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It's Official: Young People Want Our Country Powered by Renewables
Yesterday NextGen Climate released polling showing that young voters in key presidential swing states are looking for a presidential candidate with a plan to tackle climate change, strengthen our economy, create jobs and improve public health by accelerating the transition to clean energy. In a poll of young voters in key battleground states conducted by Hart Research, 74 percent of voters under 35 said they would be more likely to vote for a presidential candidate who set a goal for powering America with 50 percent clean energy by 2030. A clear majority of these young voters—more than 80 million of whom are eligible to vote in 2016—say that this goal is “necessary” and “an important priority” for the country.
Young Americans strongly back proposals that will accelerate the transition to a clean energy economy, grow our economy and create jobs. Photo credit: Stefanie Spear
“Presidential candidates should take notice: young voters will turn out on Election Day for leaders with a concrete plan to build a clean energy future,” said NextGen Climate President Tom Steyer. “If presidential candidates want to win over young voters—and win the White House—they need to lay out a plan to achieve more than 50 percent clean energy by 2030.”
“Young voters see climate change as a serious threat and are looking for a presidential candidate with a forward-looking vision to solving our country’s toughest economic problems—presenting clear potential for a candidate who has a bold plan around expanding clean energy to heighten their enthusiasm and capture the votes of young Americans,” said Hart Research President Geoff Garin.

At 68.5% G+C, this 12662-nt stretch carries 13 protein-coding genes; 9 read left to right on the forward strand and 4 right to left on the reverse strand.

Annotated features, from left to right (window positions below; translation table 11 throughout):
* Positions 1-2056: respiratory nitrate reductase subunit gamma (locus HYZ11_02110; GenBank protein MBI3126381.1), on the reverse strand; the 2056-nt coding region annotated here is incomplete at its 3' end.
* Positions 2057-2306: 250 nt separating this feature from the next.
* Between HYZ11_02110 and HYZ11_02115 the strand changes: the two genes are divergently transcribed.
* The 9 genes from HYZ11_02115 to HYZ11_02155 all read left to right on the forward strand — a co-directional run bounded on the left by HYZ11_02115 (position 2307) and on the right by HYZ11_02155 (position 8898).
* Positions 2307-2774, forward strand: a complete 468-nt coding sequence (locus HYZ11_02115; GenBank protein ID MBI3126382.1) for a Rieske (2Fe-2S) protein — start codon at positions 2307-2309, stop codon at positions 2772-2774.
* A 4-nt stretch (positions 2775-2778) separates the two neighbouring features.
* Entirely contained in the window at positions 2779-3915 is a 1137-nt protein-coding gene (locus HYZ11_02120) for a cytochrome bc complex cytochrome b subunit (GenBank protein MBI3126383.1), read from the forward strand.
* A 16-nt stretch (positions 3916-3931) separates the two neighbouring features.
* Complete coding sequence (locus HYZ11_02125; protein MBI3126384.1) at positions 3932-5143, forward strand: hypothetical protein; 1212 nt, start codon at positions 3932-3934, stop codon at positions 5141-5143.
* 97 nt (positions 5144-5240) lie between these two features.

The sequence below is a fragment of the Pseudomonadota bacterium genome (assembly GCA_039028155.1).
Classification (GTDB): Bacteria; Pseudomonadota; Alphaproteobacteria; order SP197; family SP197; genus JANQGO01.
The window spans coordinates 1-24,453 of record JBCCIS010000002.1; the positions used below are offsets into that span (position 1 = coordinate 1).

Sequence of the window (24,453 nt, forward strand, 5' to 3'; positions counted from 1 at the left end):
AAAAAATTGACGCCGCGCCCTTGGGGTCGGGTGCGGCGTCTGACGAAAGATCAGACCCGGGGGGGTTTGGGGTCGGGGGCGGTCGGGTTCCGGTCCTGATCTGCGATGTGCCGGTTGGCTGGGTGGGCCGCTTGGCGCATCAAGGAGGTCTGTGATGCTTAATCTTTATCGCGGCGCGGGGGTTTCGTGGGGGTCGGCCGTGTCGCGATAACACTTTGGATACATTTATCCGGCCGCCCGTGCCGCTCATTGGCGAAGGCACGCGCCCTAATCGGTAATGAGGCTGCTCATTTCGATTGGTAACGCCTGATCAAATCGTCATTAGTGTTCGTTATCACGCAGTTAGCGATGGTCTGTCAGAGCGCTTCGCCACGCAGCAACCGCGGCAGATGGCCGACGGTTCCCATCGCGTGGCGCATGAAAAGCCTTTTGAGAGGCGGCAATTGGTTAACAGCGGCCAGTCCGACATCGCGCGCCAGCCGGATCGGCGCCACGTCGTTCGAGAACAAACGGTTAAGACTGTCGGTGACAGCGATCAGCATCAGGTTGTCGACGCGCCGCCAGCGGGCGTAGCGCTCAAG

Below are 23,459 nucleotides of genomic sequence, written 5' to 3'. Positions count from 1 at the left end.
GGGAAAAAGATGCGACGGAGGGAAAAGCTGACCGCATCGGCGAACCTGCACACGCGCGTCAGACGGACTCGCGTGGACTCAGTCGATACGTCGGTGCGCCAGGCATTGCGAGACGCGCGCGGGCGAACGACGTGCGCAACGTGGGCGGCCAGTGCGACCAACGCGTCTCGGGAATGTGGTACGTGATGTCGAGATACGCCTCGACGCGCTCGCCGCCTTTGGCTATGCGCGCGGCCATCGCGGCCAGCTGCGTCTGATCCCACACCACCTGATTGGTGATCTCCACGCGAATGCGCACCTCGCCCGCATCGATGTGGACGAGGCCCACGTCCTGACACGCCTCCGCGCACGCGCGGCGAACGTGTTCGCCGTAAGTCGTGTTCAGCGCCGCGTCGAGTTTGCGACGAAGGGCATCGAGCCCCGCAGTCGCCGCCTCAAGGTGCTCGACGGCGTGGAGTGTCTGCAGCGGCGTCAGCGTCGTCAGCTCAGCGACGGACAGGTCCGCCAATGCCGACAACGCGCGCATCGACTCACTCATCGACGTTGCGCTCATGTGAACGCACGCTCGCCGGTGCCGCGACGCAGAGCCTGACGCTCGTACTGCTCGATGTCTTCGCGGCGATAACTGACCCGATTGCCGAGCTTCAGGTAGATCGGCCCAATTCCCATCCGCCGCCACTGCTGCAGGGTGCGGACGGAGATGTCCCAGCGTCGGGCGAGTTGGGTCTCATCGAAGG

Young Americans strongly back proposals that will accelerate the transition to a clean energy economy, grow our economy and create jobs. In fact, 68 percent of young voters believe that achieving more than 50 percent clean energy by 2030 would have a positive effect on America’s economy overall and create jobs. The poll finds there is no downside for candidates in committing to an ambitious clean energy goal and there is a considerable potential upside. Sixty-three percent of young voters say they’d be more likely to vote for Hillary Clinton if she supports this ambitious clean energy goal. In fact 26 percent of voters who did not initially support Clinton or only weakly supported her—including a disproportionate number of young voters—say they would be more likely to vote for Clinton if she committed to achieving more than 50 percent clean energy by 2030.